Preservation of human tissues by room-temperature resin casting technique- an effective teaching tool in human anatomy
Objectives: The objective of this study were to develop a durable technique to preserve human tissues in a manner that detailed anatomy and almost all relevant properties are retained and to develop a cost effective method to preserve human tissues
Methods: The tissues are initially preserved using formalin to stop the decaying since soft tissues are subjected to rapid decomposition. The water content significantly removed using series of 99.9% pure acetone baths while maintaining the original tissue architecture. Dehydrated tissue part is embedded in a degassed clear liquid resin after mixing with the catalyst, which will be polymerized into a solid resin cast. The human specimens were taken from the cadavers that were donated to the Department of Anatomy, FMS, USJP with written consent obtained prior to death to use the cadaver for medical teaching and research.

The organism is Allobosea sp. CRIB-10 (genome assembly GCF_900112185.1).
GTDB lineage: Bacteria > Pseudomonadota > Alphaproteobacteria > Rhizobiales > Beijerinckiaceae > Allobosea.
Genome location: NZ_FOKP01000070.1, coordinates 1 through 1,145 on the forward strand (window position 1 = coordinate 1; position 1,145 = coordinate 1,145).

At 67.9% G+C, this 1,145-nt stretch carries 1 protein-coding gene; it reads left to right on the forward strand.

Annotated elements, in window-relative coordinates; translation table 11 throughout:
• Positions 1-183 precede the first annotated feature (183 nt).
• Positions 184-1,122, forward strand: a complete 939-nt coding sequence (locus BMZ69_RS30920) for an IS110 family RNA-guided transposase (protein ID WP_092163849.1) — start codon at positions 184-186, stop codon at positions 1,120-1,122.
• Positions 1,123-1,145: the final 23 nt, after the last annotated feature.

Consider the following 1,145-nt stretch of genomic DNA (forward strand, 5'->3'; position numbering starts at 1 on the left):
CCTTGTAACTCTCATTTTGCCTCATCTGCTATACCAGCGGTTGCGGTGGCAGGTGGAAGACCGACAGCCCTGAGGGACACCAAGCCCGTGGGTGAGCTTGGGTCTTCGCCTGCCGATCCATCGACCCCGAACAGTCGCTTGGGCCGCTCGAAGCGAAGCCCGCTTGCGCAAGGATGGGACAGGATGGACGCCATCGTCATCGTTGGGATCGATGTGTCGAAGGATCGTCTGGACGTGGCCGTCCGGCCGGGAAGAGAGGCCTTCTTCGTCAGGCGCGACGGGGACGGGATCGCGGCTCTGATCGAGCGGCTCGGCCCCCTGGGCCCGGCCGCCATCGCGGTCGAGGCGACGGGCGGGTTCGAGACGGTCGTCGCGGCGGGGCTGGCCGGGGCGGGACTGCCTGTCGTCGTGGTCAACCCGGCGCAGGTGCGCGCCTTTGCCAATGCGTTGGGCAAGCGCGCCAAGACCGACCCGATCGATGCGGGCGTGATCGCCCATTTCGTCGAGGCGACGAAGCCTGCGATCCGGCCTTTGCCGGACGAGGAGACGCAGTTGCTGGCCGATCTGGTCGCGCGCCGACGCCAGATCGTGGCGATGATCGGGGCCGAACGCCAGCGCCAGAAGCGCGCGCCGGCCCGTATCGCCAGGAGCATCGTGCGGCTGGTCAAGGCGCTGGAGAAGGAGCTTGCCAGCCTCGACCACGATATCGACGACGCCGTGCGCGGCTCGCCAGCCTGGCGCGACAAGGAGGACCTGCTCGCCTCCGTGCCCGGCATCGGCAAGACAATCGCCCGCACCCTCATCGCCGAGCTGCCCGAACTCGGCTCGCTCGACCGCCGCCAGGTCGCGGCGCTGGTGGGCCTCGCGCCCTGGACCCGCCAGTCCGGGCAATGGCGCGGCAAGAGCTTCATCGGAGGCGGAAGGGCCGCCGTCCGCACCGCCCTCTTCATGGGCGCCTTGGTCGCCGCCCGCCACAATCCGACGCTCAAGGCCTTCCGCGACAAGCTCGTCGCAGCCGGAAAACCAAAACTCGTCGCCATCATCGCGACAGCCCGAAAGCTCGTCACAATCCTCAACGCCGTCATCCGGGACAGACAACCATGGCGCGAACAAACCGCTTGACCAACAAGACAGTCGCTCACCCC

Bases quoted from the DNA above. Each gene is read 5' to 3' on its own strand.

Results: In this invention, dehydrated human tissues, while preserving the original shape and volume are embedded in a clear synthetic resin cast having zero exposure to formalin when students are handling the specimens. This is an appropriate method for preserving human body cross-sections at specific vertebral levels. The specimens are more durable than other specimen preservation methods used in Sri Lanka, tissue waste is minimum and there by the cost of preservation and maintenance of cadavers are reduced drastically. Currently these resin casts are used for teaching/learning anatomy at FMS, USJP.
Conclusions: Detailed anatomy is best learned by cadaver dissections. Resin casting is a highly successful, cost effective supplementary method of teaching/learning gross and cross sectional Anatomy with no exposure to formalin.
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Proceedings of Annual Scientific Sessions of Faculty of Medical Sciences, University of Sri Jayewardeneprua, Sri Lanka